Associations to the word «Stalk»
STALK, noun. The stem or main axis of a plant, which supports the seed-carrying parts.
STALK, noun. The petiole, pedicel, or peduncle of a plant.
STALK, noun. Something resembling the stalk of a plant, such as the stem of a quill.
STALK, noun. (architecture) An ornament in the Corinthian capital resembling the stalk of a plant, from which the volutes and helices spring.
STALK, noun. One of the two upright pieces of a ladder.
STALK, noun. (zoology)
STALK, noun. A stem or peduncle, as in certain barnacles and crinoids.
STALK, noun. The narrow basal portion of the abdomen of a hymenopterous insect.
STALK, noun. The peduncle of the eyes of decapod crustaceans.
STALK, noun. (metalworking) An iron bar with projections inserted in a core to strengthen it; a core arbor.
STALK, verb. (transitive) To approach slowly and quietly in order not to be discovered when getting closer.
STALK, verb. (transitive) To (try to) follow or contact someone constantly, often resulting in harassment.Wp
STALK, verb. (intransitive) To walk slowly and cautiously; to walk in a stealthy, noiseless manner.
STALK, verb. (intransitive) To walk behind something, such as a screen, for the purpose of approaching game; to proceed under cover.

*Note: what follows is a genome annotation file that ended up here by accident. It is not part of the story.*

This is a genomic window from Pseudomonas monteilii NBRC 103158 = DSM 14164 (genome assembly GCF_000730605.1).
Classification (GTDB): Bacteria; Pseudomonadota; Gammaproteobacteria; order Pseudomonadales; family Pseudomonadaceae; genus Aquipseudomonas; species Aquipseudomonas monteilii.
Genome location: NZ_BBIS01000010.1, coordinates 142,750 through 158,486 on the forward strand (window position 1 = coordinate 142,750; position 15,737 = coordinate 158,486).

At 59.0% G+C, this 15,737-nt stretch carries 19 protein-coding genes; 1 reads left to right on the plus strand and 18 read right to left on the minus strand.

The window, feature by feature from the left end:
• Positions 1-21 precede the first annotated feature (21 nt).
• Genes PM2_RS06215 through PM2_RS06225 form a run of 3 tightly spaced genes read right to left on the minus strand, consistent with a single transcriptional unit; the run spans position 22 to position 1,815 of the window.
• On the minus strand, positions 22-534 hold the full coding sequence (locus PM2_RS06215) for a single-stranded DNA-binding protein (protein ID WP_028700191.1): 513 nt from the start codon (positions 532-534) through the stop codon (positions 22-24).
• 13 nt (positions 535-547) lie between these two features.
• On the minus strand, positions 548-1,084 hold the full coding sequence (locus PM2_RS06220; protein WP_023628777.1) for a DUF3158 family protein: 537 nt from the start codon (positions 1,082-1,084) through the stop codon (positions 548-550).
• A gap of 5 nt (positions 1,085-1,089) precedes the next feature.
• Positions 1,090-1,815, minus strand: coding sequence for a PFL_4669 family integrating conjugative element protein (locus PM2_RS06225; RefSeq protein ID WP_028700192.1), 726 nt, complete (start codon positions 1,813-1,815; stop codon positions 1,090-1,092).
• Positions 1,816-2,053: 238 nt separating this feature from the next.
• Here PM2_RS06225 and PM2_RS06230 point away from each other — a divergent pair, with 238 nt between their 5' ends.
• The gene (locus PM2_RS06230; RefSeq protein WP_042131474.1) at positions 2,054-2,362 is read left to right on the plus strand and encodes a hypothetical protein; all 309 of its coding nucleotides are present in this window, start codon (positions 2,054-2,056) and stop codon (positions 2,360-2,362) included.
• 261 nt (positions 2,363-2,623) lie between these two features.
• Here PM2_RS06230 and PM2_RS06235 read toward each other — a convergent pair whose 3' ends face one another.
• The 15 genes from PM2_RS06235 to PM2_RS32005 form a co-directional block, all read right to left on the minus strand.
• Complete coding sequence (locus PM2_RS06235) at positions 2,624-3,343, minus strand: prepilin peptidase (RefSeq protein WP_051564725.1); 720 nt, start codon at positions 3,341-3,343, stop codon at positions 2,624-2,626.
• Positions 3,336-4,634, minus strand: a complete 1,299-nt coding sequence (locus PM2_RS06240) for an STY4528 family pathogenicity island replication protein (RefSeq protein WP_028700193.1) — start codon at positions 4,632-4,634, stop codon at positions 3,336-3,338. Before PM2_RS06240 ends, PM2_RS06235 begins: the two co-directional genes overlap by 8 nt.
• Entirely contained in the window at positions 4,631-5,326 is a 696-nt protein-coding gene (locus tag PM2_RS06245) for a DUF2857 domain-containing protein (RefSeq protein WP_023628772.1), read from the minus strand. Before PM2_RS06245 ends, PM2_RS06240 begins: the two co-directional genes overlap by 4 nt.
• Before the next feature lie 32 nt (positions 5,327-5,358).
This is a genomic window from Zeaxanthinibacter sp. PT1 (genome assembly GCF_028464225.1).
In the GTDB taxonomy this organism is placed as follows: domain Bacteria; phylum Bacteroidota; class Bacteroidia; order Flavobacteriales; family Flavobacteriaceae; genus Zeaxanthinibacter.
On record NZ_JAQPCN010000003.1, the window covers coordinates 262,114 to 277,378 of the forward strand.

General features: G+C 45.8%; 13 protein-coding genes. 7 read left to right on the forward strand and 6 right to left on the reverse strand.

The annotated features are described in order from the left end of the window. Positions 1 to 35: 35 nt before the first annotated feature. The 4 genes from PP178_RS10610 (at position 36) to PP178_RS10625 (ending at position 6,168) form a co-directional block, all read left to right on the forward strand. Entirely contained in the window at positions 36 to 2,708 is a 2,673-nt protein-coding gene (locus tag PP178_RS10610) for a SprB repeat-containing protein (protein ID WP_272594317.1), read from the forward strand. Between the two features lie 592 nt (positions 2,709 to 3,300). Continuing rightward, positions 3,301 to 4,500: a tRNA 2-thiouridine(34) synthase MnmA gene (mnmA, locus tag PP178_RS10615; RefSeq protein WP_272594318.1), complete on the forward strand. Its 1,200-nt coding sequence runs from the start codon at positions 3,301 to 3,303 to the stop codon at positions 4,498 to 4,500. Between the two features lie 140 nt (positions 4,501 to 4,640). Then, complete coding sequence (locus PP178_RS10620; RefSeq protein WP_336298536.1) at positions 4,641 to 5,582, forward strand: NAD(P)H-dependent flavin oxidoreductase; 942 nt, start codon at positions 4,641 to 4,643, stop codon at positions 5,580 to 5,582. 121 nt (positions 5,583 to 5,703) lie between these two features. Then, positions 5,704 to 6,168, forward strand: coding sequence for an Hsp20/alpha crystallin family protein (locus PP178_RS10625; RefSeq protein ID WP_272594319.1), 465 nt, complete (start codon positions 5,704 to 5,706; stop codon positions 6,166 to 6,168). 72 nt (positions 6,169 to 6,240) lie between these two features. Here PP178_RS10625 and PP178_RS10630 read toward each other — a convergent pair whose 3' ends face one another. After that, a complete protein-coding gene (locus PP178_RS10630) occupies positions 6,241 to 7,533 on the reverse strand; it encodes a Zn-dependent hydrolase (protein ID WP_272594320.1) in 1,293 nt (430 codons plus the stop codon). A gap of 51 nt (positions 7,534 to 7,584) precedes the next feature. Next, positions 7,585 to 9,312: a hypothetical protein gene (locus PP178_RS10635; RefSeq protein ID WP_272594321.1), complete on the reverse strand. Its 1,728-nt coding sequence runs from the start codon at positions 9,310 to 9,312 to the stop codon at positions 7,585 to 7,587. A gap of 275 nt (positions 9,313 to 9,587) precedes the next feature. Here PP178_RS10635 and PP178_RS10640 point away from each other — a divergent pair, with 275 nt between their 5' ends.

STALK, noun. A particular episode of trying to follow or contact someone.
STALK, noun. A hunt (of a wild animal).
STALK, verb. (intransitive) To walk haughtily.
STALK, noun. Material consisting of seed coverings and small pieces of stem or leaves that have been separated from the seeds.
STALK, noun. A slender or elongated structure that supports a plant or fungus or a plant part or plant organ.
STALK, noun. A hunt for game carried on by following it stealthily or waiting in ambush.
STALK, noun. The act of following prey stealthily.
STALK, noun. A stiff or threatening gait.
STALK, verb. Walk stiffly.
STALK, verb. Follow stealthily or recur constantly and spontaneously to; "her ex-boyfriend stalked her"; "the ghost of her mother haunted her".
STALK, verb. Go through (an area) in search of prey; "stalk the woods for deer".
We should have a great fewer disputes in the world if words were taken for what they are, the signs of our ideas only, and not for things themselves.